Clipping your dog’s toenails is a very important (and often overlooked) aspect of your pet’s health care. While many veterinarians will clip toenails when they do check-ups or vaccinations, it is far better to learn how to maintain your dog’s toenails at home.
Not only will this prevent your pet from scratching you, but it reduces the risk of torn nails and, if the nails are left unattended, they can actually curl into the footpads, causing extreme pain for your canine companion.
Most dogs do not enjoy having their toenails clipped and many will fight this. Ideally, you want to start clipping your dog’s toenails when he is still a puppy, teaching him to lie still, but this is not always possible.
If your dog is a squirmer, be patient and take your time; rushing things or getting angry with your dog will only make him more frightened or cause him to get injured. Remember that he doesn’t realize you are trying to help him, or that this will make his feet feel better. If your dog fights having his toenails clipped, it is usually best to have someone assist you in restraining him. The safest method of restraint, commonly used in veterinary clinics, is to place your dog up on a table (it’s recommended that you place a blanket or rug on the table to prevent your dog from slipping and becoming more frightened). Have your dog lay down on the table and, standing on the opposite side of the nails you intend to clip, gently drape yourself over your dog’s body.
In this position, should your dog attempt to rise, you may apply a small amount of your weight to the dog’s shoulders, in order to keep him laying down. Keeping your arm across the top of your dog’s neck as you firmly, yet gently, grasp the opposite paw, prevents him from raising his head while you clip the nails. Should your dog still try to wiggle too much, you can also try laying him on his side. By draping yourself lightly over his body and resting your arm over his neck, you can also restrain him from rising.
Toenail clippers come in both scissor and guillotine style but, for ease of use your pet’s comfort, the guillotine style are more highly recommended. The sharp blade neatly slices off the excess toenail, whereas scissor-style clippers squeeze the nail, often causing pressure and discomfort to your pet. One benefit of scissor-style clippers, however, is when the nails are so badly overgrown that they form a complete circle. In this case, it is much easier to use a clipper with a scissor style action, rather than trying to thread the nail through a guillotine clipper.
When using guillotine clippers, it is important to remember to keep the cutting blade away from your dog and the top, or screw side, of the clippers nearest to your pet. This will help to prevent you from cutting too close to the quick of the nail, which will cause pain and bleeding. Additionally, you want to ensure that the cutting blade slides up, from the bottom of the nail to the top, since cutting the nail from side to side may cause the nail to splinter.
With good lighting, it is easy to determine where the quick is on light colored toenails. Ideally, you want to clip your dog’s toenails within two millimeters of the quick, but not any closer. Dark colored toenails, however, can be problematic; the quick and blood vessels cannot be seen in these toenails, even with bright lights shining on them. For this reason, it is best to clip the toenail back gradually, taking several small clippings and then examining each, as you go.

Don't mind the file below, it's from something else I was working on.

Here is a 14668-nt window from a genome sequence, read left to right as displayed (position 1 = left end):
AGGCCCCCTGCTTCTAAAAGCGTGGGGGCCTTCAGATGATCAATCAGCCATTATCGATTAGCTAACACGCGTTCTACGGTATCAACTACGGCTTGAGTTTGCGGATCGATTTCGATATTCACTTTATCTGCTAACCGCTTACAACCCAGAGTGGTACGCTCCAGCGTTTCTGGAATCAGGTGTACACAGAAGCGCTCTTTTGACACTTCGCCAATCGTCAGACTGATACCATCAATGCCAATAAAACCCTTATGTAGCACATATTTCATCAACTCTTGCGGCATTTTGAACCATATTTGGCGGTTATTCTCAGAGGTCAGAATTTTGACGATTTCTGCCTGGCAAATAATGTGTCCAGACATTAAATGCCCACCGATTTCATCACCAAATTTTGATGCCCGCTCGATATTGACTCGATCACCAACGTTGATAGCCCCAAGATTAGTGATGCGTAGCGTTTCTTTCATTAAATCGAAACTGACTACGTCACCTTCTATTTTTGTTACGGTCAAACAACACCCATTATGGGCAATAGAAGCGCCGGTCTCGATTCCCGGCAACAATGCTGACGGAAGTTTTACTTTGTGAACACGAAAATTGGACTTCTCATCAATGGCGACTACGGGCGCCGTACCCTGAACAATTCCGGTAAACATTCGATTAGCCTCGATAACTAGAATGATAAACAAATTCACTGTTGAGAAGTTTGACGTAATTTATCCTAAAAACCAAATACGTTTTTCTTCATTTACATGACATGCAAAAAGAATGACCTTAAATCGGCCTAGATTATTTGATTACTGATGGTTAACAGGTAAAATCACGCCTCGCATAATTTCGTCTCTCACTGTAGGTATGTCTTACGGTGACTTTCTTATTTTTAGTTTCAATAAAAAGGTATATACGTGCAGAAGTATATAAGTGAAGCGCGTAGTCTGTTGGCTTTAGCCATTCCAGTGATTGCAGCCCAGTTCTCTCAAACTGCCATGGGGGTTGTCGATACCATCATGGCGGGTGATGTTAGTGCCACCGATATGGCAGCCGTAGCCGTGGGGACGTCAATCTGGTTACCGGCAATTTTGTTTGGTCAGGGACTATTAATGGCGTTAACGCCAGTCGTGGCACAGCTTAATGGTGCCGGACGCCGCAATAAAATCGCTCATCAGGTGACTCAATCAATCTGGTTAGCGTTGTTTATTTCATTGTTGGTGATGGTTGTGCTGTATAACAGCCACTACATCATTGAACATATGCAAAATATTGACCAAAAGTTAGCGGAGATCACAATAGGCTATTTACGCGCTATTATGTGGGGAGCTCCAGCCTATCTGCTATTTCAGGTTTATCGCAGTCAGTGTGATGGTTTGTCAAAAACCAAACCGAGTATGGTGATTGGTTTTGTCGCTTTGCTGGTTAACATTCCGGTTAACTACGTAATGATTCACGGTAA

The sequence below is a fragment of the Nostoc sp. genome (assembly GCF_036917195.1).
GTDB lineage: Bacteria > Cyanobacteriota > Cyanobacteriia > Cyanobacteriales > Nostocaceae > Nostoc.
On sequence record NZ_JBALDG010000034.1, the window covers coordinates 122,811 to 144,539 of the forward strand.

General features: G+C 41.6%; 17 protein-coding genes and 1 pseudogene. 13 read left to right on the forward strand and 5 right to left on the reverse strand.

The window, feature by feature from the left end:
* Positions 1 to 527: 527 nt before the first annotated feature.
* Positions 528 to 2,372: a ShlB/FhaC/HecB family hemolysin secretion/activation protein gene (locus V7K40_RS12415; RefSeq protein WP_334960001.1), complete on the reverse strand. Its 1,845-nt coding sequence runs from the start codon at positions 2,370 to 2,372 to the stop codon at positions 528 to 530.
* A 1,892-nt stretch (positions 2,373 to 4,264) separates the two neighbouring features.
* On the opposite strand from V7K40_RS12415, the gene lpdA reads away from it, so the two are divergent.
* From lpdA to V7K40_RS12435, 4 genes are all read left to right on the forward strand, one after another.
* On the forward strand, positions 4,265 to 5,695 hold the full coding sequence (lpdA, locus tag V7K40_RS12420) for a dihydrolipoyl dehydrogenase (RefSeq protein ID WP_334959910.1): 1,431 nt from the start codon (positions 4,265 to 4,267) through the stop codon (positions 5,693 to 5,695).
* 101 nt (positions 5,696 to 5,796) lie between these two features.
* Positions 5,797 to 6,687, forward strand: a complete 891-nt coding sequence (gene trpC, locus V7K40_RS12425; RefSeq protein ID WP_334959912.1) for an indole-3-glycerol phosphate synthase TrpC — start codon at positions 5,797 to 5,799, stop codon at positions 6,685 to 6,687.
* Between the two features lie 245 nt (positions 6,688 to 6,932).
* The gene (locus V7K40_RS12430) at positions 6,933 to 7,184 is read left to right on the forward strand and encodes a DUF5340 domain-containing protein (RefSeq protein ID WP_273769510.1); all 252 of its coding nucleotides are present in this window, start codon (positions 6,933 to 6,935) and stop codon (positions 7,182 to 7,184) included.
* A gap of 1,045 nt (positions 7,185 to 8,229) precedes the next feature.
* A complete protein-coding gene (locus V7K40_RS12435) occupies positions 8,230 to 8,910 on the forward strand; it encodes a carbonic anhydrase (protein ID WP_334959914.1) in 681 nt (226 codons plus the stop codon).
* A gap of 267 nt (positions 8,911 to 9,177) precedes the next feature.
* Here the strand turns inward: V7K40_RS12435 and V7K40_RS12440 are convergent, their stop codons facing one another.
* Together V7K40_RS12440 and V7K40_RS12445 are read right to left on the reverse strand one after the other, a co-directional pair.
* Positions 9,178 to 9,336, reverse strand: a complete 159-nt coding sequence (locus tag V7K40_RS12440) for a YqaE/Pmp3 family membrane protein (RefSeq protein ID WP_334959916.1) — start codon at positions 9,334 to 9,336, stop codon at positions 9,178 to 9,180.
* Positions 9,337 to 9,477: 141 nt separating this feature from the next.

By looking at the clipped section of a toenail, you can examine the cut and use it to determine when it is time to stop cutting. At the first cut of toenail, you should see that there are two distinct parts of the nail, visible on the cut edge; a dark section of inner nail and a white section. As you cut further along the nail, you will be able to see a small pinkish or light gray third oval that starts to appear along the top of the cut edge of the toenail. At this point, you should stop trimming the dog’s toenails since cutting any further will injure the quick. Commonly missed, don’t forget the dewclaws that grow on the insides of your dog’s legs; never touching the ground, these nails don’t wear down like the other toenails do, and can commonly curl around and cause future health hazards.
Accidents do, occasionally, happen. If it does, don’t panic, but try to maintain a soothing, calming voice as you talk to your dog. If bleeding occurs, you can use a styptic pencil to stop the bleeding or, if you don’t have one of those handy, try dabbing a bit of cornstarch on the end of the claw. Even without treatment, the bleeding will usually stop within 5 minutes or less.
When you finish clipping your dog’s toenails, take a moment to simply pet and talk to him. It is always important to end the session on a positive note, keeping stress and excitement to a minimum. If you used the table method to clip your pet’s toenails, carefully lift him down to the floor, so there is no risk of him hurting himself by jumping or slipping. Afterward, a special treat or a romping game of fetch are usually enough to make him forgive you for the offense, and helps to positively reinforce that having a pedicure isn’t all that traumatic!
Keeping your pet’s toenails clipped prevents injury from scratching, damage to furniture, and reduces the risk of your dog catching his toenails on rugs or carpeting. Always remember to perform the task with patience and a calm demeanor, reducing your dog’s anxiety, and always be sure to give him lots of love afterward. Following these easy steps should assist you in making this a relatively easy and non-stressful procedure.